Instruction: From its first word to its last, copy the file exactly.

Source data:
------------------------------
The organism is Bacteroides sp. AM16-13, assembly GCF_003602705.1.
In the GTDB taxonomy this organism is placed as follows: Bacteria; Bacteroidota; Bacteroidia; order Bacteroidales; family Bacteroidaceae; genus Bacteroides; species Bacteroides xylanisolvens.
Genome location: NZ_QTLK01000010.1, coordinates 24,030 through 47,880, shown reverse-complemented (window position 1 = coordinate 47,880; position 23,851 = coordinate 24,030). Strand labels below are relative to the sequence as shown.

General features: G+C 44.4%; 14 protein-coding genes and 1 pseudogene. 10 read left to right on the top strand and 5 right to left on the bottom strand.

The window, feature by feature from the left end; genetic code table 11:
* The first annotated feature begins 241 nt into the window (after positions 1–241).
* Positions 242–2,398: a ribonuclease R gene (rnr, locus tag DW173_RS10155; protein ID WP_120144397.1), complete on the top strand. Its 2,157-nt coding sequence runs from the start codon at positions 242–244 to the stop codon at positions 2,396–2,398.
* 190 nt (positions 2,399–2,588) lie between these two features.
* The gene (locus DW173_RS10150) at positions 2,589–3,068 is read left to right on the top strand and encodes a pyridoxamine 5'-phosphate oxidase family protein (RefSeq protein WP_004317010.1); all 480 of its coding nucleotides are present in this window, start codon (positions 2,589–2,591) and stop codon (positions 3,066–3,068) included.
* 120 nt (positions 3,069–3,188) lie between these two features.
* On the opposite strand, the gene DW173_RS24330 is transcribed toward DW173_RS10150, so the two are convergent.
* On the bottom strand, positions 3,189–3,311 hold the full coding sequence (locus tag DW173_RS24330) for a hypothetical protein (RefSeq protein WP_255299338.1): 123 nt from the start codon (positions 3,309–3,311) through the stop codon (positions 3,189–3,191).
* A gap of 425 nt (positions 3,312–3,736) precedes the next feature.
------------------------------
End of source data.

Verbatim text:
The organism is Bacteroides sp. AM16-13, assembly GCF_003602705.1.
In the GTDB taxonomy this organism is placed as follows: Bacteria; Bacteroidota; Bacteroidia; order Bacteroidales; family Bacteroidaceae; genus Bacteroides; species Bacteroides xylanisolvens.
Genome location: NZ_QTLK01000010.1, coordinates 24,030 through 47,880, shown reverse-complemented (window position 1 = coordinate 47,880; position 23,851 = coordinate 24,030). Strand labels below are relative to the sequence as shown.

General features: G+C 44.4%; 14 protein-coding genes and 1 pseudogene. 10 read left to right on the top strand and 5 right to left on the bottom strand.

The window, feature by feature from the left end; genetic code table 11:
* The first annotated feature begins 241 nt into the window (after positions 1–241).
* Positions 242–2,398: a ribonuclease R gene (rnr, locus tag DW173_RS10155; protein ID WP_120144397.1), complete on the top strand. Its 2,157-nt coding sequence runs from the start codon at positions 242–244 to the stop codon at positions 2,396–2,398.
* 190 nt (positions 2,399–2,588) lie between these two features.
* The gene (locus DW173_RS10150) at positions 2,589–3,068 is read left to right on the top strand and encodes a pyridoxamine 5'-phosphate oxidase family protein (RefSeq protein WP_004317010.1); all 480 of its coding nucleotides are present in this window, start codon (positions 2,589–2,591) and stop codon (positions 3,066–3,068) included.
* 120 nt (positions 3,069–3,188) lie between these two features.
* On the opposite strand, the gene DW173_RS24330 is transcribed toward DW173_RS10150, so the two are convergent.
* On the bottom strand, positions 3,189–3,311 hold the full coding sequence (locus tag DW173_RS24330) for a hypothetical protein (RefSeq protein WP_255299338.1): 123 nt from the start codon (positions 3,309–3,311) through the stop codon (positions 3,189–3,191).
* A gap of 425 nt (positions 3,312–3,736) precedes the next feature.